Connecticut’s bill demonstrates a frightening trend away from access and transparency. Colleen Murphy, the executive director of the Connecticut Freedom of Information Commission, has observed a gradual change in “toward more people asking questions about why should the public have access to information instead of why shouldn’t they.” It has never been easy to balance privacy rights with the freedom of information, and this is undoubtedly more difficult in today’s digital age where materials uploaded to the Internet exist forever. Still, our commitment to self-regulation, progress, and the First Amendment weighs in favor of disclosure. Exceptions should be limited to circumstances, like the Newtown shooting, where the privacy interest strongly outweighs the public’s interest in accessing information. As the Connecticut Council on Freedom of Information wrote in a letter to Governor Malloy, “History has demonstrated repeatedly that governments must favor disclosure. Only an informed society can make informed judgments on issues of great moment.”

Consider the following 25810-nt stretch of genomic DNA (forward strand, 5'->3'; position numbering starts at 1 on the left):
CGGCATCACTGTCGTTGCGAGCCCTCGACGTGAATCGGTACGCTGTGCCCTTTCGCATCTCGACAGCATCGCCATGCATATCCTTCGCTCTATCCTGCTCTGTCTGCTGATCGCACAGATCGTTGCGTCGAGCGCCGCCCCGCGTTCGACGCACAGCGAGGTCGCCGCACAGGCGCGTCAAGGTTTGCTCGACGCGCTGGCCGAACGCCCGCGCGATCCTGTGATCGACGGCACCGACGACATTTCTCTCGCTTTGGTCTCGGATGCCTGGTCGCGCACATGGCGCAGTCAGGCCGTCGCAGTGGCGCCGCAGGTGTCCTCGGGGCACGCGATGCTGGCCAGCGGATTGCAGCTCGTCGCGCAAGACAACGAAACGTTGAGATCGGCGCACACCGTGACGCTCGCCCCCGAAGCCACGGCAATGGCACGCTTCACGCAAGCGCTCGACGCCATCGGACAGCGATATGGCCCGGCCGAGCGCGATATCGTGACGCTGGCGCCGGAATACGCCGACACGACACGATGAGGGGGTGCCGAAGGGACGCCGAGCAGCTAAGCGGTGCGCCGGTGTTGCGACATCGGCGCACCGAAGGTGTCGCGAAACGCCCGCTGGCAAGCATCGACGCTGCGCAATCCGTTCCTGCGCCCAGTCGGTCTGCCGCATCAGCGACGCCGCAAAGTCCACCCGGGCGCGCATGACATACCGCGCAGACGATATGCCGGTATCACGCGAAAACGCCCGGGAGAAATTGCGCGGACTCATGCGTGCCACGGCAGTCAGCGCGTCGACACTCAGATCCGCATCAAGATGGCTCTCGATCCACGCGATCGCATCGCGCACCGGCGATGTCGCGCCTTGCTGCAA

Kristin Bergman is an intern at the Digital Media Law Project and a rising 3L at William & Mary Law School. Republished from the Digital Media Law Project blog.
Photo of Connecticut state capitol by Jimmy Emerson used under a Creative Commons license.